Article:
J. B. Jones, A Rebel War Clerk's Diary, chapter 44 (search)
n to the President asking another order, defining his position, etc., else his occupation is gone. The President cannot afford to lose Gen. P. From Gen. Early's army we learn that the detailed men and reserves are joining in great numbers, and the general asks 1000 muskets. Col. Gorgas, Chief of Ordnance, says he has but 300 available, his shops being closed, the workmen in the trenches, etc. All the ordnance, quartermaster, and commissary stores of Hood's army were ordered to Columbus, Ga. We expect stirring news from Georgia daily, and the opinion prevails that Sherman will come to grief. The militia, furloughed by Gov. Brown so inopportunely, are returning to the front, the time having expired. A Mr. B. is making Lincoln speeches in New York. It seems to me he had a passport from Mr. Benjamin, Secretary of State. Gen. Lee writes to-day that negroes taken from the enemy, penitentiary convicts, and recaptured deserters ought not to be sent by the Secretary to w
J. B. Jones, A Rebel War Clerk's Diary, chapter 45 (search)
subsist my family twelve months. November 19 Rained all night, and still rains. All quiet below, save the occasional bomb thrown by our iron-clads. Gen. and Hon. R. K. Wright, of Georgia, is said to have gone to Washington to negotiate a peace for Georgia. A dispatch from Gen. Wheeler, dated yesterday, 12 miles from Forsyth, says: I think definite orders should be sent to officers in command here, as to the line of policy to be pursuedlarly as to defending Macon, Augusta, or Columbus. If not to be defended, government stores should be removed, on enemy's approach, if possible. An officer should be sent to command everything, who knows the views, wishes, and plans of the government. I think so too! The papers think that Grant is about to try again to force his way into Richmond, as soon as the weather will permit. We had a delicious treat of persimmons to-night — a quart bought for a dollar. They were delicious, and we enjoyed them hugely. Also a quart of ap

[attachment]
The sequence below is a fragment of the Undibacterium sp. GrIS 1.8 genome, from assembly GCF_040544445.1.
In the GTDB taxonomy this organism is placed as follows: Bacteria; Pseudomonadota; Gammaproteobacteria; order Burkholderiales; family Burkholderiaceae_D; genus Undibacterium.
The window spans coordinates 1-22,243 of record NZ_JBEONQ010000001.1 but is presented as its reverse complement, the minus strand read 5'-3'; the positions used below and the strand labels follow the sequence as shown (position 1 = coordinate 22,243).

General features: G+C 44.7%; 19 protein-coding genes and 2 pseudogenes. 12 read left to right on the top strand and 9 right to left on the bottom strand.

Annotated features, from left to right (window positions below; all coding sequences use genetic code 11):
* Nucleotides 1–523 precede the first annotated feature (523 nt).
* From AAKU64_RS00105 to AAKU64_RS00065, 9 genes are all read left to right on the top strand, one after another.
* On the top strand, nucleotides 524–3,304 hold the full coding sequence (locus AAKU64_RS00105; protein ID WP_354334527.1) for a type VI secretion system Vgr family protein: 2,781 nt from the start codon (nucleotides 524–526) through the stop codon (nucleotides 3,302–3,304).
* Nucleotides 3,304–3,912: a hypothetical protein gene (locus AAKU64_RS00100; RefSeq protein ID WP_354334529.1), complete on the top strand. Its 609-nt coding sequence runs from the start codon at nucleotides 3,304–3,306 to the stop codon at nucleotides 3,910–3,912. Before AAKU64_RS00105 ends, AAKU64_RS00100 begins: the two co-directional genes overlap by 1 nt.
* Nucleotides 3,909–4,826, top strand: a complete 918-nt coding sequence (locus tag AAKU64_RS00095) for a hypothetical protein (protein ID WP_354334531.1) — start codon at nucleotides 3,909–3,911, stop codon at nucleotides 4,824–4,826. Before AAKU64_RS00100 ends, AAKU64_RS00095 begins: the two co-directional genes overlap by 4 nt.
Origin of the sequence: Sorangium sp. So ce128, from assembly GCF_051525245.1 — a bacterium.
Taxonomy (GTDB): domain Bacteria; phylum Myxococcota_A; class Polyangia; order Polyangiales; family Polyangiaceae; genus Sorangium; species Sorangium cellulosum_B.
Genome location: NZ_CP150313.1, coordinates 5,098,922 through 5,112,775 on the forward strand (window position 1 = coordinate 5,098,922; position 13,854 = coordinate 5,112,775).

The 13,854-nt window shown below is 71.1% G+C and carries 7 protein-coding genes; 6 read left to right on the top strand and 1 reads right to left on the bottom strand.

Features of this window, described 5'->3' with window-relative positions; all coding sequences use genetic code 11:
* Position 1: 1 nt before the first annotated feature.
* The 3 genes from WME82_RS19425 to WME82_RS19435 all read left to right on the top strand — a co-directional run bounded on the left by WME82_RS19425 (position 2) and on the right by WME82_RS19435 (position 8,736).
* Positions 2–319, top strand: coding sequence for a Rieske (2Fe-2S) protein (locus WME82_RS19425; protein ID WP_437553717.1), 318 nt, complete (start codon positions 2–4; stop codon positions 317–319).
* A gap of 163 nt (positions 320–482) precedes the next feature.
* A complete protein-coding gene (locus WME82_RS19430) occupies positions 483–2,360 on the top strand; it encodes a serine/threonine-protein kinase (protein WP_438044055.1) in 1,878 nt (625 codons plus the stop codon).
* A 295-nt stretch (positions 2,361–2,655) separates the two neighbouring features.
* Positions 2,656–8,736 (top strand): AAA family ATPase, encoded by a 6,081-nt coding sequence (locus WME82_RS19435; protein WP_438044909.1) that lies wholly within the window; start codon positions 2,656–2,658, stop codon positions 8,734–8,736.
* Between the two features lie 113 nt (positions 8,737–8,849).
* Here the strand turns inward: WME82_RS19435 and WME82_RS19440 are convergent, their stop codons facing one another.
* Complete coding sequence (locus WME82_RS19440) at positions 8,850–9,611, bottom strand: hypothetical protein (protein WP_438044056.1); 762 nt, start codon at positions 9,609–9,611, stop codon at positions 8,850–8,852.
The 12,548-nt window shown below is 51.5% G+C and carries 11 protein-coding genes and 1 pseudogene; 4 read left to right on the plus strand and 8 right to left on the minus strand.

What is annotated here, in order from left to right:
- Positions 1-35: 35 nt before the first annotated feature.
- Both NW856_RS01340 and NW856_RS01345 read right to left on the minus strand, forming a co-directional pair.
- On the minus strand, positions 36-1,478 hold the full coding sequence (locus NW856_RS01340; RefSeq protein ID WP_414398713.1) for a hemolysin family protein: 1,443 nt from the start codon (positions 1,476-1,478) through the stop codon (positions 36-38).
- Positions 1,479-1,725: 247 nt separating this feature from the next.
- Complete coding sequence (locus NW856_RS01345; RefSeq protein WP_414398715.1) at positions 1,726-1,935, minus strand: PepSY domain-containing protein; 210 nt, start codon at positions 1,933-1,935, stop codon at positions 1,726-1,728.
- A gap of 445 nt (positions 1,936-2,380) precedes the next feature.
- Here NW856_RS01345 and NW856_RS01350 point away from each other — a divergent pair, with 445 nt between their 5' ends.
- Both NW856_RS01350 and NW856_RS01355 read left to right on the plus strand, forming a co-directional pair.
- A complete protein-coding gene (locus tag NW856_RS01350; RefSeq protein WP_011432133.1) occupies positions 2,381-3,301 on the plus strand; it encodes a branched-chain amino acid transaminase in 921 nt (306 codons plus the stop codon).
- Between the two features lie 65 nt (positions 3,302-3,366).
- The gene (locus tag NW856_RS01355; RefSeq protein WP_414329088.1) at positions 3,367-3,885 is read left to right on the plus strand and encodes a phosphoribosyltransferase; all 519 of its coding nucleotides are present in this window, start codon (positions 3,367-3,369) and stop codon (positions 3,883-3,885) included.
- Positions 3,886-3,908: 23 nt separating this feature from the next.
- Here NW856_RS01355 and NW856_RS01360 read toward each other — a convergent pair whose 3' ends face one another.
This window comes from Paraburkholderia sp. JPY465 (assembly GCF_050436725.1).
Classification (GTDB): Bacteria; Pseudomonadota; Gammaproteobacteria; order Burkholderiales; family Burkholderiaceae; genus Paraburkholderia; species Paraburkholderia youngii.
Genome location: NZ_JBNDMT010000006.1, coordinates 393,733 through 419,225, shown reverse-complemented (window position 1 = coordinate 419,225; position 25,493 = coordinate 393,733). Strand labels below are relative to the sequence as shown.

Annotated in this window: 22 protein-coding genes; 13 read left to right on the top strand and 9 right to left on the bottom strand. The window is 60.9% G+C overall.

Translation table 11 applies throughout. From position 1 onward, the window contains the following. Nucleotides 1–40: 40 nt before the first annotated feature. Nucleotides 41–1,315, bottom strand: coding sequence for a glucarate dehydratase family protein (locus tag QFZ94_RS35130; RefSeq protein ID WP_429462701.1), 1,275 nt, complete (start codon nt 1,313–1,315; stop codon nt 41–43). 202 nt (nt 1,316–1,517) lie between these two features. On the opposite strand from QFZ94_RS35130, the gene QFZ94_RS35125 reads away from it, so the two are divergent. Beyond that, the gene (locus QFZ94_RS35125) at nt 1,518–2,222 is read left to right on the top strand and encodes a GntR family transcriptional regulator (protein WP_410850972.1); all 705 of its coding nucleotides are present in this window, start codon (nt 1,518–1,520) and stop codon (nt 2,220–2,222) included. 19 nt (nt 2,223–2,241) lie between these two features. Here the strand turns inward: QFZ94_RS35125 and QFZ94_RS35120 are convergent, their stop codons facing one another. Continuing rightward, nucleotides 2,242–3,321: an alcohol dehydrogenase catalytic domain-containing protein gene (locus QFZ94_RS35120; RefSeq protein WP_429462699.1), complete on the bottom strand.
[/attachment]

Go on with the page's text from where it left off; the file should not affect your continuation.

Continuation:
J. B. Jones, A Rebel War Clerk's Diary, chapter 49 (search)
source might do wonders. I think Lee's demonstrations on Grant's front have mainly in view the transportation of subsistence from North Carolina. Mrs. President Davis has left the city, with her children, for the South. I believe it is her purpose to go no farther at present than Charlotte, N. C.-rear of Sherman. Some of their furniture has been sent to auction. Furniture will soon be low again. It is now believed that the government will be removed with all expedition to Columbus, Ga. But it is said Richmond will still be held by our army. Said! Alas I would it not be too expensive-too much for the whistle? Shad are selling at $50 per pair. If Richmond should be left to strictly military rule, I hope it will rule the prices. It is reported that Gen. Johnston has fallen back on Weldon; some suppose to attack Grant's rear, but no doubt it is because he is pressed by Sherman with superior numbers. A dispatch from Gen. Lee, to-day, states the important fact t